“Dennis, you amaze me once again! You’d think I’d be used to it by now, but every story is better than the last! Thanks for the great reads!” –Cristie Brewer
“This really made me think about things… about my own ‘treasures.’ I believe we all have treasures of some sort if we look hard enough. The question we have to ask ourselves is which ones are really worth holding on to.” –Brenda Church
“Truly beautiful. I love it!” –Sherry Thompson
“I found this piece of written wisdom to be touching and beautiful.” –Margie Casados
“As usual your stories never disappoint.” –Bernice Joe
“A very enjoyable read and nicely put in words description of how we store away parts of life.” –Michael Koontz
“I love this, so, true! Life is not always wonderful for some. It’s ugly, brutal and unbearable. But, it’s always wise to count your blessings, over and over again!” –Susan Gabriel
“Awesome.” –Jennie Wilson
“Beautiful.” –Damian Trasler
“Life was as delicate as the paper held in her hand.”
The above is a line from one of my stories, and I remember the flashback memory I had when I wrote it. And how true it is.
In my early teens, one of my jobs was in an antique store. The owners bought things from estate sales all over, often in large lots, and sometimes wouldn’t know if it was trash or treasure until they received and went through piece by piece. One day, unloading a new batch of things they had brought in, I found an old trunk.
I needed something like that trunk and though old (don’t know how old) it was still sturdy with good hinges and even a lock with the key still in it. I asked the store owner if I could buy it or work off the purchase price if they didn’t want to keep it for resale. He checked it out and decided it was nothing special. All it had in it was old scrap newspapers. I think I bought it for $10 and worked an extra three or four hours to pay for it.
That evening, at home, as I cleaned it up and out, I saw the newspapers were from New Orleans, late 1918. The major news was still about the Armistice and the end of World War One. Wrapped inside a wad of newspaper, I found a young woman’s French passport and several letters to her written in French. I kept them, and two years later, when I studied French in high school, I brought them to my teacher, and she translated them. She had a hard time because they were on thin, brittle paper, and the ink had blotched and faded. They were love letters–talking of the future, of hopes and dreams–from a French soldier to the woman he loved, the last dated 30 October 1918. On that letter’s envelope, someone had written, so harshly there were little stabs and tears in the paper: “Il ne reviendra jamais…”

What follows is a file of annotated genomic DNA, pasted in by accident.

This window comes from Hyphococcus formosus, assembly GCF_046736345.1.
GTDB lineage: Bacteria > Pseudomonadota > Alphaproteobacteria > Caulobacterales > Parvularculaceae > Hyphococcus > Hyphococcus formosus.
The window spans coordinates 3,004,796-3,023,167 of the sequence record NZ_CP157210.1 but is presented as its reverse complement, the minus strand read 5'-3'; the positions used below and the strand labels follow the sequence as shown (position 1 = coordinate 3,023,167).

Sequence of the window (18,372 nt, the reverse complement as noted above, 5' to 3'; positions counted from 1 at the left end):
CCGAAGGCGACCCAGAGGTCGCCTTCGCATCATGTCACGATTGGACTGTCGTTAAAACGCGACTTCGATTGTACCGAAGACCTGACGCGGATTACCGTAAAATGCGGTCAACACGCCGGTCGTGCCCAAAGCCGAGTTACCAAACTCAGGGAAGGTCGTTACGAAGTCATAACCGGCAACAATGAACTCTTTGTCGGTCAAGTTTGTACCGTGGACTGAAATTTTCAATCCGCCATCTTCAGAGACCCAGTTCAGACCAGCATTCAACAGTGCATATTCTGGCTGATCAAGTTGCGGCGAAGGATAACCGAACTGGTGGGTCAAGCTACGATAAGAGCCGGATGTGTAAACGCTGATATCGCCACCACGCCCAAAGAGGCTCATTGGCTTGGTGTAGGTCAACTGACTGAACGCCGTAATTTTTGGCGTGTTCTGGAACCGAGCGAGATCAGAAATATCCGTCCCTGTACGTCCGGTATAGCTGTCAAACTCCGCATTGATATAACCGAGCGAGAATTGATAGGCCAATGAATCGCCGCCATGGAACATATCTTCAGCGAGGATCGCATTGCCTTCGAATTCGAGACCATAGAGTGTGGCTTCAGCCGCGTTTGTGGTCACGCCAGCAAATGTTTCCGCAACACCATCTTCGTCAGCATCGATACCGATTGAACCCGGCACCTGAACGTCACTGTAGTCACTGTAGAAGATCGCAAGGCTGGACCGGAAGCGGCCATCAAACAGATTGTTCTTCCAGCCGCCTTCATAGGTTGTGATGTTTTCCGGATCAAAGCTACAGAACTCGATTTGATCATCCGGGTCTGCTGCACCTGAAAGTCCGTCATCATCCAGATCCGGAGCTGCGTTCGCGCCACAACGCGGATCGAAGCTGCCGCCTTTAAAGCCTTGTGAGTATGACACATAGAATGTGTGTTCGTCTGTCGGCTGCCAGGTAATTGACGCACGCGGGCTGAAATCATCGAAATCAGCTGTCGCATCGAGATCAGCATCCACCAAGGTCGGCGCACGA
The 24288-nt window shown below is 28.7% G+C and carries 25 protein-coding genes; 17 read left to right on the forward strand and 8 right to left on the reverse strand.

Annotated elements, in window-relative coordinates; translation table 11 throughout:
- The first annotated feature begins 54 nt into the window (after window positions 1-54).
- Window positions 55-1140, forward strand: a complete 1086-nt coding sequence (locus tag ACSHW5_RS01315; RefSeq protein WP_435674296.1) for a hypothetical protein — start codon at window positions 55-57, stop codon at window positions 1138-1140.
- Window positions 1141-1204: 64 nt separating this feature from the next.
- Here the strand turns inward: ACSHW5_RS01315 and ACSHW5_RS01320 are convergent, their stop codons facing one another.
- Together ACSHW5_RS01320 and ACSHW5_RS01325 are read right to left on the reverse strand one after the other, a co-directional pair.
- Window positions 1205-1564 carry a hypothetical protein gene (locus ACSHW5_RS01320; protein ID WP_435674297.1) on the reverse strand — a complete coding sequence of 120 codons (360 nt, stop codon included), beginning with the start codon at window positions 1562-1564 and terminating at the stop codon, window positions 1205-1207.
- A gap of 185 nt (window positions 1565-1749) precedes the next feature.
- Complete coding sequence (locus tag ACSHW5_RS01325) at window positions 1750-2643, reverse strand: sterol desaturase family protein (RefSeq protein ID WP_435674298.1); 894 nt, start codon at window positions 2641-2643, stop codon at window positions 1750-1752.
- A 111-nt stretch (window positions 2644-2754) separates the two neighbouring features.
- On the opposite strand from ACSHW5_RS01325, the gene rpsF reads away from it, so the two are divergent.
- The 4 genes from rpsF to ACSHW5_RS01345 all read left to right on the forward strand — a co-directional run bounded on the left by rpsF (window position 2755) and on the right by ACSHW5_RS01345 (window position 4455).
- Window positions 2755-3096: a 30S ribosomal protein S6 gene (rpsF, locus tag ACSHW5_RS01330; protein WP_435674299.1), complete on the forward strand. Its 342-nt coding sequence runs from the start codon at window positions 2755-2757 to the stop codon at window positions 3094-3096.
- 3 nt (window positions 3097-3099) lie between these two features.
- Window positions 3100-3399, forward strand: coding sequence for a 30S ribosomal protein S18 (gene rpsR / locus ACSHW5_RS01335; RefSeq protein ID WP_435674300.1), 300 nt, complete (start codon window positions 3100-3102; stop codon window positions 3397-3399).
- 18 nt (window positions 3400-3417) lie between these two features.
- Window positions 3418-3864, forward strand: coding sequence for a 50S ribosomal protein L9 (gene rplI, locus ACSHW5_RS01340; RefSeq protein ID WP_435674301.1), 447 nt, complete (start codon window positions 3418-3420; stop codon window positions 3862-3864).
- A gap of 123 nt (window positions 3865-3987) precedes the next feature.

“He’ll never come back.”
When I wrote the line at the beginning, I flashed back to when I held those letters in my hand. Someone had written them out of love. And the slashing comment on the envelope was made in bitterness… in pain. But they couldn’t bear to throw the letters away. Maybe part of them couldn’t give up their love for the man. Though the man was lost, they couldn’t leave them and their passion behind. Perhaps over the years, they took them out and remembered him. Or possibly not… maybe they were merely something that ‘was’ but no longer ‘is’… stored in an old trunk.
Over the years, I’ve often thought about what I found that day, and what I learned from it. And when I reflect on my life, I think about all the things I have stored in my ‘old trunk.’
As with most people, there are many memories. Bits and pieces, large and small, of a life full of experiences, bad and good.
Down deep are pain, tragic death, misfortune, opportunities squandered or lost, misplaced love or sad facsimile because I’d yet to discover true love. And worst is the acidic anger I once carried and let affect me. Those are the dusty, faded, cobwebby things at the bottom I rarely take out. Never to dislodge from their resting place, but still part of what made me who I am.
Above that is the good stuff: joyful experiences; things I did right, true love found and a more even-keeled temperament.
And on top, the things—the riches—I take out to cherish that renew me and give me strength. What I’ve accomplished and know I can accomplish. Memories and moments. Thoughts of my wife, daughters, and appreciation for a life well-built despite all the poorer things at the bottom of the trunk.
I think about those letters I found decades ago in that old trunk; the love, loss, and pain they signify. They taught me a lesson about appreciation and that there are so many things for which I’m very thankful.